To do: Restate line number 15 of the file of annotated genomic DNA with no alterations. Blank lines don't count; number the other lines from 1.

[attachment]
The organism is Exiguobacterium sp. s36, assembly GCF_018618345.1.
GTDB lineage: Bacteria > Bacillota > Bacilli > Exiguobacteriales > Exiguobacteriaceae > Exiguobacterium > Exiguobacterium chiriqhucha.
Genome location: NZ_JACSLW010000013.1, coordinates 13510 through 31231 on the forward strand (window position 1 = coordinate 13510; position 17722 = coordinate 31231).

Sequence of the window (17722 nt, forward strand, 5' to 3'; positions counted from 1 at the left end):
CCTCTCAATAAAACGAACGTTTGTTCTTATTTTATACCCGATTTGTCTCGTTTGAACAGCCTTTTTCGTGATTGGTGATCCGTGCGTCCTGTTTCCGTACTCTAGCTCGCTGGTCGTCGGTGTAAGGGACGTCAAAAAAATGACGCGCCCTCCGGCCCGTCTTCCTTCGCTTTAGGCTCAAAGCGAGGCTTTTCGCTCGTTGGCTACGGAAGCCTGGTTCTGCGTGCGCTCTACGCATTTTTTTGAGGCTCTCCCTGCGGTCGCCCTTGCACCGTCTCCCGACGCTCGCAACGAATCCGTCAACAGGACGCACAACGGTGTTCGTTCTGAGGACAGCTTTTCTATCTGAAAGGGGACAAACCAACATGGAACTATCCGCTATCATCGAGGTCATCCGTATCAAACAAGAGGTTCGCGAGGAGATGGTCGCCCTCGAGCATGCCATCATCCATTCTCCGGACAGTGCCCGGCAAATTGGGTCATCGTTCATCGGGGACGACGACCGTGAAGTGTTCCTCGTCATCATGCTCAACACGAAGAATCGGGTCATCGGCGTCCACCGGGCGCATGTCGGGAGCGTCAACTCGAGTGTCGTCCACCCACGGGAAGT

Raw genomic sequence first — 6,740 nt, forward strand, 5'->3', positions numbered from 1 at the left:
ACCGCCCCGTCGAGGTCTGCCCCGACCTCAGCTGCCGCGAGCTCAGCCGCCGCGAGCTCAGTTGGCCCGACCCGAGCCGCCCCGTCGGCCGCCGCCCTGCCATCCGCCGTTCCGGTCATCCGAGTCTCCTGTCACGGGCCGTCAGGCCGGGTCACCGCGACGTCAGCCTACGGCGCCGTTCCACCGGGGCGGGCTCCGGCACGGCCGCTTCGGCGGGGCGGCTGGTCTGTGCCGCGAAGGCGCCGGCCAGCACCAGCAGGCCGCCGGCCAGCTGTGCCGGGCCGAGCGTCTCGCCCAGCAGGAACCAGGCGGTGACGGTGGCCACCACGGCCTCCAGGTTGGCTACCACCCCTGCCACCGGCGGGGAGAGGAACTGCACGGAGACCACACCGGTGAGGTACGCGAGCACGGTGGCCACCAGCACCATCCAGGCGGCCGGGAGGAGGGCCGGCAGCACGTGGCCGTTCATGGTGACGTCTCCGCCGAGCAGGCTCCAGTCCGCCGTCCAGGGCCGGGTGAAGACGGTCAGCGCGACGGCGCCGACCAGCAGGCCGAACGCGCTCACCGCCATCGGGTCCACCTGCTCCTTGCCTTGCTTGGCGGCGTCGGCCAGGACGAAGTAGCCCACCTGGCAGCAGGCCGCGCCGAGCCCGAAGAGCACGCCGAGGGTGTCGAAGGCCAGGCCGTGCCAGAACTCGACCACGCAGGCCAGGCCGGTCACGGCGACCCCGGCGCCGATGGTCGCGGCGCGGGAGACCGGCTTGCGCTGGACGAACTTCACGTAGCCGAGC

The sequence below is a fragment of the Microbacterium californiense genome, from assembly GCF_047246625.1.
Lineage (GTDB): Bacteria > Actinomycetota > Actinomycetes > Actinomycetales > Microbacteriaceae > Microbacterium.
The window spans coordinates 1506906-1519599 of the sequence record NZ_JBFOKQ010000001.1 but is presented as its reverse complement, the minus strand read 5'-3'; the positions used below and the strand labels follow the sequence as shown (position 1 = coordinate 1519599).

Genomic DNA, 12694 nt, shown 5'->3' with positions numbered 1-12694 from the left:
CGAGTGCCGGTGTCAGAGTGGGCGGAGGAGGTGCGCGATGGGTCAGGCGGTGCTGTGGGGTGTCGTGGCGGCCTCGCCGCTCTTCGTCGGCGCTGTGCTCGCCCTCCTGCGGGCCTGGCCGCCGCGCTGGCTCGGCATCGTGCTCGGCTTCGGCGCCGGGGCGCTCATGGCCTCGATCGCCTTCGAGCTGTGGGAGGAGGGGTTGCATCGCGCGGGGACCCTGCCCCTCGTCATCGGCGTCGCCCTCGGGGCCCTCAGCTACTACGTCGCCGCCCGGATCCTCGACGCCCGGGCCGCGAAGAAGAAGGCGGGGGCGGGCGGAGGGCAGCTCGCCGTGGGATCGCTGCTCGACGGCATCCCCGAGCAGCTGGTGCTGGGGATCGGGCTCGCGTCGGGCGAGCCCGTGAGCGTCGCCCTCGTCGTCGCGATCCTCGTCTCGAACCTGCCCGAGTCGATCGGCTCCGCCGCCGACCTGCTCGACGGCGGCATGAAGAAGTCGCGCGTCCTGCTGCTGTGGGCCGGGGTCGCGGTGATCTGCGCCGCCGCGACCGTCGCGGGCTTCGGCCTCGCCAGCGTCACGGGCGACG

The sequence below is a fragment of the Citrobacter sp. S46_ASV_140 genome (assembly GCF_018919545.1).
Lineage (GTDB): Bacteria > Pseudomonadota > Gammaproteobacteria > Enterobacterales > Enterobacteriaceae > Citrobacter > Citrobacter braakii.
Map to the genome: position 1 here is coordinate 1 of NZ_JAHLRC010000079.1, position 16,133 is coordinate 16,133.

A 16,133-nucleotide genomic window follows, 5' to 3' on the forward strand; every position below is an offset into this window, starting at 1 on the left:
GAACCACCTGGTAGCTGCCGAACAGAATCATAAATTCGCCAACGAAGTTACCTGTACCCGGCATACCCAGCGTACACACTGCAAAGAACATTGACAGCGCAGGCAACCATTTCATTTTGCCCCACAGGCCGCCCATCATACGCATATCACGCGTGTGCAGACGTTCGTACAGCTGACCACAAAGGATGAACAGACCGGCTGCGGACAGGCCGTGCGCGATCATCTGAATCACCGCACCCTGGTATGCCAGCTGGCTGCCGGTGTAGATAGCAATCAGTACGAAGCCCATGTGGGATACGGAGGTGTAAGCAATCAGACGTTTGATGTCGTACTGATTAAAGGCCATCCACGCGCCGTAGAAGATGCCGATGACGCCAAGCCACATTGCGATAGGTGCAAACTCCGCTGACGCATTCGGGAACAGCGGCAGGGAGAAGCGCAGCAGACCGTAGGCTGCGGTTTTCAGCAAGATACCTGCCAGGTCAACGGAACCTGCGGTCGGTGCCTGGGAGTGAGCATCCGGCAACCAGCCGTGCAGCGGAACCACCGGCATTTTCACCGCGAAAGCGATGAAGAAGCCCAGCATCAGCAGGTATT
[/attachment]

Map to the genome: position 1 here is coordinate 1 of NZ_JAHLRC010000079.1, position 16,133 is coordinate 16,133.